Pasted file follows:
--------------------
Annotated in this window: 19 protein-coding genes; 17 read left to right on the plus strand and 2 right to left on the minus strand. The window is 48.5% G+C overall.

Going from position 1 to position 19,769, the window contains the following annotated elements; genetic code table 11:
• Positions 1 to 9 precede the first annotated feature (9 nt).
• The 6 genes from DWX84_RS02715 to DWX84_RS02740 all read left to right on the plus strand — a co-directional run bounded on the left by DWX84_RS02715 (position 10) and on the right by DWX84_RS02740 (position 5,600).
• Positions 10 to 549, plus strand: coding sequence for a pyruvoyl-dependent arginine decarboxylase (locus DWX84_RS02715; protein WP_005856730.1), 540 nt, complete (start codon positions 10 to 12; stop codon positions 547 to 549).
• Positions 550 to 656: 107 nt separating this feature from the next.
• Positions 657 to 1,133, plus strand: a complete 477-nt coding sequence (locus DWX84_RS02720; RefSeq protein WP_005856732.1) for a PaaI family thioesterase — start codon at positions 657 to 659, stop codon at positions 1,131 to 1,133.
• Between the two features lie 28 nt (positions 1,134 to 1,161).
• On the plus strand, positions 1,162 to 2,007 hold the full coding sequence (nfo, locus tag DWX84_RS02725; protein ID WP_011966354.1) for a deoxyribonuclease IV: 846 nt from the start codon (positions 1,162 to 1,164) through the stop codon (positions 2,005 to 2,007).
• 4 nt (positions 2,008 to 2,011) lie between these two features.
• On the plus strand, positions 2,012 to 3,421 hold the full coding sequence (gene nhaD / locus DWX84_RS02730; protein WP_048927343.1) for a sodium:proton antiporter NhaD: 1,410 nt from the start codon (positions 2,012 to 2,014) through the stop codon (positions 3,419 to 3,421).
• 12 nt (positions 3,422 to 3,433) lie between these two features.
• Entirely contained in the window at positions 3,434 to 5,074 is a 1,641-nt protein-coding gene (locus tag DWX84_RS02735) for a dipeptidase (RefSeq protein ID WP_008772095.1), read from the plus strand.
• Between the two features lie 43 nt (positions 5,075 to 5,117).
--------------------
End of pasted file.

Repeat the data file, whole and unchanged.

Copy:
Annotated in this window: 19 protein-coding genes; 17 read left to right on the plus strand and 2 right to left on the minus strand. The window is 48.5% G+C overall.

Going from position 1 to position 19,769, the window contains the following annotated elements; genetic code table 11:
• Positions 1 to 9 precede the first annotated feature (9 nt).
• The 6 genes from DWX84_RS02715 to DWX84_RS02740 all read left to right on the plus strand — a co-directional run bounded on the left by DWX84_RS02715 (position 10) and on the right by DWX84_RS02740 (position 5,600).
• Positions 10 to 549, plus strand: coding sequence for a pyruvoyl-dependent arginine decarboxylase (locus DWX84_RS02715; protein WP_005856730.1), 540 nt, complete (start codon positions 10 to 12; stop codon positions 547 to 549).
• Positions 550 to 656: 107 nt separating this feature from the next.
• Positions 657 to 1,133, plus strand: a complete 477-nt coding sequence (locus DWX84_RS02720; RefSeq protein WP_005856732.1) for a PaaI family thioesterase — start codon at positions 657 to 659, stop codon at positions 1,131 to 1,133.
• Between the two features lie 28 nt (positions 1,134 to 1,161).
• On the plus strand, positions 1,162 to 2,007 hold the full coding sequence (nfo, locus tag DWX84_RS02725; protein ID WP_011966354.1) for a deoxyribonuclease IV: 846 nt from the start codon (positions 1,162 to 1,164) through the stop codon (positions 2,005 to 2,007).
• 4 nt (positions 2,008 to 2,011) lie between these two features.
• On the plus strand, positions 2,012 to 3,421 hold the full coding sequence (gene nhaD / locus DWX84_RS02730; protein WP_048927343.1) for a sodium:proton antiporter NhaD: 1,410 nt from the start codon (positions 2,012 to 2,014) through the stop codon (positions 3,419 to 3,421).
• 12 nt (positions 3,422 to 3,433) lie between these two features.
• Entirely contained in the window at positions 3,434 to 5,074 is a 1,641-nt protein-coding gene (locus tag DWX84_RS02735) for a dipeptidase (RefSeq protein ID WP_008772095.1), read from the plus strand.
• Between the two features lie 43 nt (positions 5,075 to 5,117).